Last major update issued on November 7, 2006 at 04:10 UTC.
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The geomagnetic field was very quiet on November 6. Solar wind speed ranged between 300 and 372 km/s (all day average 339 km/s - decreasing 29 km/s from the previous day)..
Solar flux measured at 20h UTC on 2.8 GHz was 83.5. The planetary A index was 1 (STAR Ap - based on the mean of three hour interval ap indices: 1.3). Three hour interval K indices: 00100001 (planetary), 00212111 (Boulder).
The background x-ray flux is at the class B1 level.
At midnight there were 2 spotted regions on the visible solar disk. The solar flare activity level was low. A total of 2 C class events was recorded during the day. A C2.4 long duration event peaking at 10:51 and a C8.8 flare at 17:46 UTC both had their origin in a very active region just behind the east limb. Both events were associated with CMEs, the C8.8 flare was followed by a large full halo CME. The region behind the east limb is capable of M class flaring and could rotate partly into view later today.
Region 10921 decayed further and could produce a C class flare.
Region 10922 decayed quickly and could soon become spotless.
November 4-6: No obvious partly or fully Earth directed CMEs were detected in limited LASCO imagery.
Coronal hole history (since late October 2002)
Compare today's report to the situation one solar rotation ago: 28 days ago 27 days ago 26 days ago
A recurrent coronal hole in the southern hemisphere, CH247, was in an Earth facing position on November 6-7.
Processed SOHO/EIT 284 image at 01:06 UTC on November 7. The darkest areas on the solar disk are likely coronal holes.
The geomagnetic field is expected to be quiet on November 7-8 and become quiet to active on November 9-11 due to a high speed stream from CH247.
|Coronal holes (1)||Coronal mass ejections (2)||M and X class flares (3)|
1) Effects from a coronal hole could reach Earth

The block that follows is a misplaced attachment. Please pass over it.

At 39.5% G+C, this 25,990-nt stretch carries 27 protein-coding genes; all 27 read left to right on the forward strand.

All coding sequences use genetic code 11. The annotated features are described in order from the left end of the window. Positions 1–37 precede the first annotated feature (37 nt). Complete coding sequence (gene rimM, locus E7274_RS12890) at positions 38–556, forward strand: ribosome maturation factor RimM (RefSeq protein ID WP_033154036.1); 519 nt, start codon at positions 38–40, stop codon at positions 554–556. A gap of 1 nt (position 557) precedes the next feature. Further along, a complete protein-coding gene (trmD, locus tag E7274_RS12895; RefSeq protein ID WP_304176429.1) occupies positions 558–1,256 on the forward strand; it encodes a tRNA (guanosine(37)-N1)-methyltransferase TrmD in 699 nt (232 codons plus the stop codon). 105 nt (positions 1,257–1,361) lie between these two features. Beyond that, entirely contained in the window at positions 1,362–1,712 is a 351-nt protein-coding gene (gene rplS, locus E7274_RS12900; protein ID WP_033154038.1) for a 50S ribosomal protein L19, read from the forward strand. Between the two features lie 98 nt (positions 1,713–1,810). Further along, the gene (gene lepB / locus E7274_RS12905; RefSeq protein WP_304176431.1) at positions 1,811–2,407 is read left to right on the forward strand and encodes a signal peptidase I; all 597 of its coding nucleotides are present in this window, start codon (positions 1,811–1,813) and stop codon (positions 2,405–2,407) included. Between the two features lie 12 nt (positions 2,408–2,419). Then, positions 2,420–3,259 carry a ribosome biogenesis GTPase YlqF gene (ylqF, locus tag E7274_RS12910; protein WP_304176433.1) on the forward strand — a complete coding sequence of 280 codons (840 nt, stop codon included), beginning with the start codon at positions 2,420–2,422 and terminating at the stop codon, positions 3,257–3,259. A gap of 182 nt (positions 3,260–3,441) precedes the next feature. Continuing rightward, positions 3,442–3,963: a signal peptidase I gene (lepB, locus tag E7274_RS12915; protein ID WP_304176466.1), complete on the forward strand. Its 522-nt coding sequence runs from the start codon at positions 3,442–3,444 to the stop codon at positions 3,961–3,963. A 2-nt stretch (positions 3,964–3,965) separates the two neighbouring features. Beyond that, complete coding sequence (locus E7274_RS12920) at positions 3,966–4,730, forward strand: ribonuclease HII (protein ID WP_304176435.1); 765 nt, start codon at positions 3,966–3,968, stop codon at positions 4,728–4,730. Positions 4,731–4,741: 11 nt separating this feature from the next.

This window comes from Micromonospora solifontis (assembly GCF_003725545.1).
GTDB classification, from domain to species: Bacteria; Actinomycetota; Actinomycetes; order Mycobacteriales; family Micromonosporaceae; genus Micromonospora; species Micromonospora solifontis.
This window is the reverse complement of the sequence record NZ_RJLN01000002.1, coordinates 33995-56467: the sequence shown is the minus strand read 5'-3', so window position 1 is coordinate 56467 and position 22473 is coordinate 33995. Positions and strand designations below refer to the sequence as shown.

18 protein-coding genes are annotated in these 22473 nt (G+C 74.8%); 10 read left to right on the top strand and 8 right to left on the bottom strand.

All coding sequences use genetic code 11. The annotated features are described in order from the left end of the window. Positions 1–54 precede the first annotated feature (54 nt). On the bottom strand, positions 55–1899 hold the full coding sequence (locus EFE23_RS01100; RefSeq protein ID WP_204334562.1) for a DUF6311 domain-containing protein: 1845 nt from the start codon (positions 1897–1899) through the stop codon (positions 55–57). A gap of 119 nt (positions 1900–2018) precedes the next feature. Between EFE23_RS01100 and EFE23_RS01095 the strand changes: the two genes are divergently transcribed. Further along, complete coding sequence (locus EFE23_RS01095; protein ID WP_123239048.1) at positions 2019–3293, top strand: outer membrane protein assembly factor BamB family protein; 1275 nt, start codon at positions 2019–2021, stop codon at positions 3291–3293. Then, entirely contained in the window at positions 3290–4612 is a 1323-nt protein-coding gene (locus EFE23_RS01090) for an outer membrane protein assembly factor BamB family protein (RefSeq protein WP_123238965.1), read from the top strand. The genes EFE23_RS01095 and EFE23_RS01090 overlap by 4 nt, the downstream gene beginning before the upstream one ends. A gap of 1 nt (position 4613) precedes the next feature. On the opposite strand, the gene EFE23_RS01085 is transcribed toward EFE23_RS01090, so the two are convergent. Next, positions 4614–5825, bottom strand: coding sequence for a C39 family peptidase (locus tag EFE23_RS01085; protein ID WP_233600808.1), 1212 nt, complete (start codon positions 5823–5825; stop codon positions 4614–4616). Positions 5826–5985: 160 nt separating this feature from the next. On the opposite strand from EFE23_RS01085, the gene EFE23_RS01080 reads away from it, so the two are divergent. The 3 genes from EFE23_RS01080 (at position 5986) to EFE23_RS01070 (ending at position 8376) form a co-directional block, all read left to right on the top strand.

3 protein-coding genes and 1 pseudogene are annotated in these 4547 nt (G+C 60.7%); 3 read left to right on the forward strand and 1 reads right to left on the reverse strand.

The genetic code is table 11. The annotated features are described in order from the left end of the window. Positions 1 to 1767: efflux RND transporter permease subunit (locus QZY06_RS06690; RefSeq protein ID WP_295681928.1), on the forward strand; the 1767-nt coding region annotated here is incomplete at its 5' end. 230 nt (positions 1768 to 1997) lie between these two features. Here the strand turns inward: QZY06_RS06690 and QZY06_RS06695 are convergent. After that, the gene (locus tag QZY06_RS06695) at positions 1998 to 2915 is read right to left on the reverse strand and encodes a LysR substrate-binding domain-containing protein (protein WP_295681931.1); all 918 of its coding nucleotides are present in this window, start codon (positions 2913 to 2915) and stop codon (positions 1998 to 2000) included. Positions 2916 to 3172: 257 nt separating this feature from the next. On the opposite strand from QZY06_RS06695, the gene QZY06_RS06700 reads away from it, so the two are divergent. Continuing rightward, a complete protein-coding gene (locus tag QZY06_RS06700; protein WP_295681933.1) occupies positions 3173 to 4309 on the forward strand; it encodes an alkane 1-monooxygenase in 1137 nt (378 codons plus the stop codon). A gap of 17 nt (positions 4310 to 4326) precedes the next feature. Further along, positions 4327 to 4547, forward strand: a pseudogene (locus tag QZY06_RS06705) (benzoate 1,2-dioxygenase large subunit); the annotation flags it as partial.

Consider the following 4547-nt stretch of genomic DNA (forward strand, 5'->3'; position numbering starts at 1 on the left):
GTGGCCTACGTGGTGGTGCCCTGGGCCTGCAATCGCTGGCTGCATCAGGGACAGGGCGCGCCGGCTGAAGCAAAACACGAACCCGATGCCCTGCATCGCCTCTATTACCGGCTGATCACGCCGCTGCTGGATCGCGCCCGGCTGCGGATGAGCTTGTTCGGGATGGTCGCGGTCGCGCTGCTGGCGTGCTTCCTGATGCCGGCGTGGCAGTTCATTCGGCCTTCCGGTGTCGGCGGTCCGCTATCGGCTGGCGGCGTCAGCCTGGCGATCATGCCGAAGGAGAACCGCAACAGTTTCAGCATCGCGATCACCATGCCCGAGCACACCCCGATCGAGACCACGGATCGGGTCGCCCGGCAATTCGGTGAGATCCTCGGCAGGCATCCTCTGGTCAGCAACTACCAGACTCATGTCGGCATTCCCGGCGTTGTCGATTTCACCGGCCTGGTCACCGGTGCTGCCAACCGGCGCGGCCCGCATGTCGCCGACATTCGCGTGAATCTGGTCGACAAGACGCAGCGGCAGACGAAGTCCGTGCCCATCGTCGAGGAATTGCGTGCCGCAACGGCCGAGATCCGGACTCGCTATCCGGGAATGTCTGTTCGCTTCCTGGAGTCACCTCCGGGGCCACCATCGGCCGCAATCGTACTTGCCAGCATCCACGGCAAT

within the next 5 days. When the high speed stream has arrived the color changes to green.
2) Effects from a CME are likely to be observed at Earth within 96 hours.
3) There is a possibility of either M or X class flares within the next 48 hours.
Green: 0-20% probability, Yellow: 20-60% probability, Red: 60-100% probability.
Long distance low and medium frequency (below 2 MHz) propagation along east-west paths over high and upper middle latitudes is good. Propagation on long distance northeast-southwest paths is very poor.
Monitoring remarks from a location near N58E06: Lots of stations from North America, primarily from the east coast, were heard with fair to excellent signals during the night. Stations like 1090 WBAL and 1110 WBT had huge signals.
Compare to the previous day's image.
Data for all numbered solar regions according to the Solar Region Summary provided by NOAA/SEC. Comments are my own, as is the STAR spot count (spots observed at or inside a few hours before midnight) and data for regions not numbered by SEC or where SEC has observed no spots. SEC active region numbers in the table below and in the active region map above are the historic SEC/USAF numbers.
|Active region||Date numbered||SEC
|Location at midnight||Area||Classification||Comment|
|10922||2006.10.31||1||1||S08W24||0020||AXX||classification was HRX at midnight|
|Total spot count:||10||13|
flux at Earth
|International sunspot number||Smoothed sunspot number|
cycle 23 sunspot max.
|2006.05||80.9||22.2||(16.8 predicted, -0.3)|
|2006.06||76.5||13.9||(15.1 predicted, -1.7)|
|2006.07||75.7||12.2||(13.2 predicted, -1.9)|
|2006.08||79.0||12.9||(12.7 predicted, -0.5)|
|2006.09||77.8||14.5||(12.6 predicted, -0.1)|
|2006.10||74.3||10.4||(11.5 predicted, -1.1)|
|2006.11||86.0 (1)||10.2 (2)||(10.1 predicted, -1.4)|
1) Running average based on the
daily 20:00 UTC observed solar flux
value at 2800 MHz.
2) Unofficial, accumulated value based on the Boulder (NOAA/SEC) sunspot number. The official international sunspot number is typically 30-50% lower.
This report has been prepared by Jan Alvestad. It is based partly on my own observations and analysis, and partly on data from some of these solar data sources. All time references are to the UTC day. Comments and suggestions are always welcome.